argument is that the extent/nature of the right is DEBATABLE - it's not - it's as clear and unequivocal as any other right, such as the rights in the 1A. Saying the 2A is "debatable" or "equivocal" just becuase the nimrods in the 9ths circuit fabricated the national guard theory out of thin air is no more valid than saying that the shape of the earth is "debatable" just because the Flat Earth Society folks vehemently debate it. George Will is being a non-thinking nincompoop on this one - he's anti-gun, though, so go figure.

Well, see, the Flat Earthers are just of the opinion that the Earth, which we all know to be less than perfect in its roundness, is closer to being flat than round; round Earth people are simply on the other side. Naturally, the answer is to let the states decide for themselves.

RPCVYemen
November 24, 2008, 05:53 PM
You could apply the "founding father opinion test".

The problem is which founding father?

And do you pay attention to his words or actions? For example, Jefferson's actions as President belied many of his writings - which do you believe best represents his opinion?

Mike

JImbothefiveth
November 24, 2008, 07:08 PM
For these 2 cases, I'd expect most, if not all of them to be in agreement.

RPCVYemen
November 24, 2008, 08:43 PM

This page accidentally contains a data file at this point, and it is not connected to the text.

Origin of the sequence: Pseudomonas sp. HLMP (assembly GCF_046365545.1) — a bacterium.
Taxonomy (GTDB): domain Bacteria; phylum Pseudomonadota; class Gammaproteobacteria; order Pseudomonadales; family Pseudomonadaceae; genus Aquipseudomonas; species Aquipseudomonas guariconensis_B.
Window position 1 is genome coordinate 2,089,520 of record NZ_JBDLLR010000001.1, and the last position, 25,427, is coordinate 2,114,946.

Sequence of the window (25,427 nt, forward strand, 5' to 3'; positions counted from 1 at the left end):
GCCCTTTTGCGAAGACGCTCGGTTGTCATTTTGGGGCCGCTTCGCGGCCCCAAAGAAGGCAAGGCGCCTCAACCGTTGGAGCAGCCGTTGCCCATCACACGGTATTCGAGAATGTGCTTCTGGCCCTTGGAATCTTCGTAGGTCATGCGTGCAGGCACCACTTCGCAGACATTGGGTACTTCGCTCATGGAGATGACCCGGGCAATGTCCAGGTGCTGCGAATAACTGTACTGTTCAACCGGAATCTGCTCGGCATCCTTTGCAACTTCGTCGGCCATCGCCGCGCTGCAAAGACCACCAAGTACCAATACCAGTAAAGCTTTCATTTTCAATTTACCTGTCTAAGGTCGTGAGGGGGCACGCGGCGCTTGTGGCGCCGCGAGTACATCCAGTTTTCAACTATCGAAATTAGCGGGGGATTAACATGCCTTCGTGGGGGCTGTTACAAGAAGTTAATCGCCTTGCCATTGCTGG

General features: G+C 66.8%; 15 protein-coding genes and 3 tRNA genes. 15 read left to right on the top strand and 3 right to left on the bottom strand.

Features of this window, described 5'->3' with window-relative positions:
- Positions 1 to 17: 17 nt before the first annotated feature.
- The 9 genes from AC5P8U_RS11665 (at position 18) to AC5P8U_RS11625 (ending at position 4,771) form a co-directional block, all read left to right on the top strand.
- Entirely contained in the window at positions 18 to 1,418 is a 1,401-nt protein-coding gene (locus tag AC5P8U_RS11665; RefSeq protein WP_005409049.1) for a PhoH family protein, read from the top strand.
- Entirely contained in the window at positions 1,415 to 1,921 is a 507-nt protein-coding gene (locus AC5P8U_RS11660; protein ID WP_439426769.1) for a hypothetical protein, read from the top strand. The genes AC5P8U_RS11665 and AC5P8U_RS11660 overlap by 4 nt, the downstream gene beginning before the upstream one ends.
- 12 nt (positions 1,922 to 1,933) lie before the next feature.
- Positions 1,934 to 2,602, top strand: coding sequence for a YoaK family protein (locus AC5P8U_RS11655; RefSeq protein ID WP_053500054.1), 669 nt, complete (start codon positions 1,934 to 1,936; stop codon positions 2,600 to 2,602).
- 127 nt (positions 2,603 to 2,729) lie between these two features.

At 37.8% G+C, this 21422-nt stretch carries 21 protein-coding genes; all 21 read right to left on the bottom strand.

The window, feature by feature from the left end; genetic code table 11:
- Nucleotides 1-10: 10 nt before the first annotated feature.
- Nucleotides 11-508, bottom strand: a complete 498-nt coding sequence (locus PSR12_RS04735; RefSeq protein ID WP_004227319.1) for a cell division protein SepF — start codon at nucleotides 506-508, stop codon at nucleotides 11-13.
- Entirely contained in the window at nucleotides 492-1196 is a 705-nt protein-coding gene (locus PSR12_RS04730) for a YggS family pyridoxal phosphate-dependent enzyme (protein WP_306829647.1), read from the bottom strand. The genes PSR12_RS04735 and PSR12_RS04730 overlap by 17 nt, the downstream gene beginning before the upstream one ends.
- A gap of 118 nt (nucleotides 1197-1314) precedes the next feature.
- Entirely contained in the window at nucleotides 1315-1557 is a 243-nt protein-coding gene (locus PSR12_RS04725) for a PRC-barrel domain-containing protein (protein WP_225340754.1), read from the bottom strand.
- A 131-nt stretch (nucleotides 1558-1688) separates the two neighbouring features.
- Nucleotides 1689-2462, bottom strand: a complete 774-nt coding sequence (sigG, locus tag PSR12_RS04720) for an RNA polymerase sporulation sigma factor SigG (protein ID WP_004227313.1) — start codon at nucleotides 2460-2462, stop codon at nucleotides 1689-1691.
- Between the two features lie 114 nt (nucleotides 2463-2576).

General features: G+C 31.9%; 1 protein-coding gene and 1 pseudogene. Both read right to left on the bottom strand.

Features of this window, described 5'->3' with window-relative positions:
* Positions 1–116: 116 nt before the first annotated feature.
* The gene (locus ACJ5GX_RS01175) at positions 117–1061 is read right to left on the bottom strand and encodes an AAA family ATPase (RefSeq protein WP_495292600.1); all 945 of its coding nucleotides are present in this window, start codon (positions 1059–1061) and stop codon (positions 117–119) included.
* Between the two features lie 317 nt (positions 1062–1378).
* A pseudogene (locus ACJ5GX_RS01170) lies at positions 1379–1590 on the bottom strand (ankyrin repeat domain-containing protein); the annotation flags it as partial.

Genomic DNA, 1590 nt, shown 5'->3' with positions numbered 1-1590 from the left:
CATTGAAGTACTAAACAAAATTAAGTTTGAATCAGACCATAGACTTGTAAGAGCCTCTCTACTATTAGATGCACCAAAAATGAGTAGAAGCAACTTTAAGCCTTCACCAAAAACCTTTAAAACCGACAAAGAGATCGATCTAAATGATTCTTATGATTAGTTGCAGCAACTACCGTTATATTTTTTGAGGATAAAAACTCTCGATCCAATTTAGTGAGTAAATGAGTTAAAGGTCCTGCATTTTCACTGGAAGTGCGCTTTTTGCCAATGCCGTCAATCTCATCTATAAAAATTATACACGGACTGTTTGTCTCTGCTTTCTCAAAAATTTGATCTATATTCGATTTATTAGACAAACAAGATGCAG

The idea that being AGAINST the Heller outcome is somehow PRO-State's-rights is ludicrous, because Heller had solely to do with the FEDERAL government infringing a right protected by the Federal constitution.

Are you making the relatively trivial technical point that that the District of Columbia is not a state?

Or do you seriously expect that Heller will not be applied to State legislation? Or to States? For example, to Chicago or New York?

Mike

XD-40 Shooter
November 24, 2008, 09:41 PM
In the article, where George Will talks about "reasonable regulations", my question is, "what part of shall not be infringed", do they not understand?

moewadle
November 24, 2008, 10:37 PM
since we do I will say that, THERE IS NO SUCH THING AS JUDICIAL ACTIVISIM!!! PERIOD, END OF STORY. The checks and balances involve the Judicial, Executive, and Legislative as we all know. It is the duty and job of the courts to decide if a law is constitutional or not......the accusation of judicial activism is simply used as a political manipulation to try and get a certain side of an issue to be successful. That is......"The federal judge did not rule my way on such-and-such an issue so the judge is practicing judicial activism." That is a bunch of poly rot. It is political manipulation. Think about it.

XD Fan
November 24, 2008, 11:03 PM
I didn't think we had political threads but
since we do I will say that, THERE IS NO SUCH THING AS JUDICIAL ACTIVISIM!!! PERIOD, END OF STORY. The checks and balances involve the Judicial, Executive, and Legislative as we all know. It is the duty and job of the courts to decide if a law is constitutional or not......the accusation of judicial activism is simply used as a political manipulation to try and get a certain side of an issue to be successful. That is......"The federal judge did not rule my way on such-and-such an issue so the judge is practicing judicial activism." That is a bunch of poly rot. It is political manipulation. Think about it.

The problem with your argument is that judicial activism is completely possible. Saying that it can't exist does not make it impossible or non-existent. It there is no relevant constitutional basis for or case law to support a judicial decision, this would qualify as a judge make a ruling that steps outside of his/her role as defined by the constitution.